In Habermas’s words: Kant’s principle of universal respect – known as the categorical imperative – “receives a discourse-theoretical interpretation in which its place is taken by the discourse principle, according to which only those norms can claim validity that could meet with the agreement of all those concerned in their capacity as participants in a practical discourse.”

In addition to this reinterpretation, Habermas wants to come up with a better justification as to why we ought to uphold the principle of universality that is at the core of our morality in a pluralistic society.

The justification begins from the idea that anyone who says anything about what is moral or immoral participates in a form of (discursive) action that has a particular set of pragmatic presuppositions. It is worth clarifying that this is a not a discussion in which people express what they want and try to come to a compromise – it is a discussion in which people try to establish what norms it is right for society to follow. To put the crux of Habermas’s argument as simply as possible: Anyone who claims to say something true about morality implicitly raises an issue that can be criticised and in order for this claim to win out it must meet with the rational assent of those who join the discussion. Whether the speaker realizes it or not, if truth is the issue here, the speaker is obliged to appeal equally to the rational assent of everyone else. In this way the discourse ethic is uncovered by identifying  what debates about moral norms presuppose, and Habermas’s claim is that something very similar to Kant’s categorical imperative is presupposed by the discursive act of saying what is or is not moral. Speakers concerned to establish the truth about morality are inevitably obliged to accord equal respect to all those whose assent must be relied on in the collective endeavour to establish what the truth of the matter is.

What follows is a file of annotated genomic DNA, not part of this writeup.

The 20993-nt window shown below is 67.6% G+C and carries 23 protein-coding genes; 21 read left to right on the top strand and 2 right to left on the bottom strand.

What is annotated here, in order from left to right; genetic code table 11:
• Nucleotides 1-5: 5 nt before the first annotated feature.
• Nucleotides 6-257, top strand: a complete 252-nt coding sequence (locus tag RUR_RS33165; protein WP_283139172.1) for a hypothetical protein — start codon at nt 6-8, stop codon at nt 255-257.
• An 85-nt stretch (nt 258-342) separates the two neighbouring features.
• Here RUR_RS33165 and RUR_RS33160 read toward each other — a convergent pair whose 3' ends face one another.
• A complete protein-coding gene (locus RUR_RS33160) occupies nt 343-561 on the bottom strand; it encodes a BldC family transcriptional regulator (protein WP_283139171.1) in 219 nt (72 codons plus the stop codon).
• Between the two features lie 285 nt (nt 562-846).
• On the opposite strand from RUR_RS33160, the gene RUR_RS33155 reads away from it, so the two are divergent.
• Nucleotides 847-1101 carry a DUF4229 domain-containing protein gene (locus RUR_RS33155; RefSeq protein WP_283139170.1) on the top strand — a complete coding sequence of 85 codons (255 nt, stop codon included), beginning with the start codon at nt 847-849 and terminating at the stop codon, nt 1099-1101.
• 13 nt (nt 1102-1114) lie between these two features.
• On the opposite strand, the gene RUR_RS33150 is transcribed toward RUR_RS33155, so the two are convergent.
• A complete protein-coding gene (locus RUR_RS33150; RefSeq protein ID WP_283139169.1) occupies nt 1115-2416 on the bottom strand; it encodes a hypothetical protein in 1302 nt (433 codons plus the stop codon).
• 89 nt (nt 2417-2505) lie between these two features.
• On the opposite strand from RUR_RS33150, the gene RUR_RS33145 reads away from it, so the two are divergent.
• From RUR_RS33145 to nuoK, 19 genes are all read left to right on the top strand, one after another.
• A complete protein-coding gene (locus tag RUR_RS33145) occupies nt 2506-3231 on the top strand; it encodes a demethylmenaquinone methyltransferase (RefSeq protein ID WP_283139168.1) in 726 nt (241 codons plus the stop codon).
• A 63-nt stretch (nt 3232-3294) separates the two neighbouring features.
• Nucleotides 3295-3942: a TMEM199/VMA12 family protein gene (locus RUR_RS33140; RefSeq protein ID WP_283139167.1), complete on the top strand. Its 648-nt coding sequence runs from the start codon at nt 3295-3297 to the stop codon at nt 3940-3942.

(Note: the use of “truth” in this reconstruction of Habermas’s argument is misleading since Habermas draws a distinction between the truth of claims that refer to an independent objective reality – as is the case in science – and the validity of moral claims that do not refer to some reality indpendent of our history and culture. However, in the context of the critique we want to develop here the distinction is irrelevant. The important point is that the morality of the discourse ethic is all about debating moral norms with all the impartiality and the concern for the strongest arguments that characterise the endeavour to establish the truth of the matter.)